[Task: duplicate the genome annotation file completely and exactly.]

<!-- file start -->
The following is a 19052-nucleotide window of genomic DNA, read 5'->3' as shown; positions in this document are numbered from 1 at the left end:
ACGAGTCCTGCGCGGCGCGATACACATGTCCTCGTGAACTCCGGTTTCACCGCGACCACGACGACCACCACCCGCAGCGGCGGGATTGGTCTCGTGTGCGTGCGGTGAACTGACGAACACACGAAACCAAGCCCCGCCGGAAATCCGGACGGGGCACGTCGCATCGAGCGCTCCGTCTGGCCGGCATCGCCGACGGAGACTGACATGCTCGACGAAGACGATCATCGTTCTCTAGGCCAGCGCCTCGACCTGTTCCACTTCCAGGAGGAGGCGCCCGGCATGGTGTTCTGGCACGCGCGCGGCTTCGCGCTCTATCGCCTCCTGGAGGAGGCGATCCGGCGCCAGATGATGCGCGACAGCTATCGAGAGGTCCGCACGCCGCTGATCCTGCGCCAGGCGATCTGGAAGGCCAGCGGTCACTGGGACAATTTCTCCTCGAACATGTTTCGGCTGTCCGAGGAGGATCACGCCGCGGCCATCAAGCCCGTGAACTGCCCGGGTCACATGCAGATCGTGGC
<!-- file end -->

The following is a 19052-nucleotide window of genomic DNA, read 5'->3' as shown; positions in this document are numbered from 1 at the left end:
ACGAGTCCTGCGCGGCGCGATACACATGTCCTCGTGAACTCCGGTTTCACCGCGACCACGACGACCACCACCCGCAGCGGCGGGATTGGTCTCGTGTGCGTGCGGTGAACTGACGAACACACGAAACCAAGCCCCGCCGGAAATCCGGACGGGGCACGTCGCATCGAGCGCTCCGTCTGGCCGGCATCGCCGACGGAGACTGACATGCTCGACGAAGACGATCATCGTTCTCTAGGCCAGCGCCTCGACCTGTTCCACTTCCAGGAGGAGGCGCCCGGCATGGTGTTCTGGCACGCGCGCGGCTTCGCGCTCTATCGCCTCCTGGAGGAGGCGATCCGGCGCCAGATGATGCGCGACAGCTATCGAGAGGTCCGCACGCCGCTGATCCTGCGCCAGGCGATCTGGAAGGCCAGCGGTCACTGGGACAATTTCTCCTCGAACATGTTTCGGCTGTCCGAGGAGGATCACGCCGCGGCCATCAAGCCCGTGAACTGCCCGGGTCACATGCAGATCGTGGC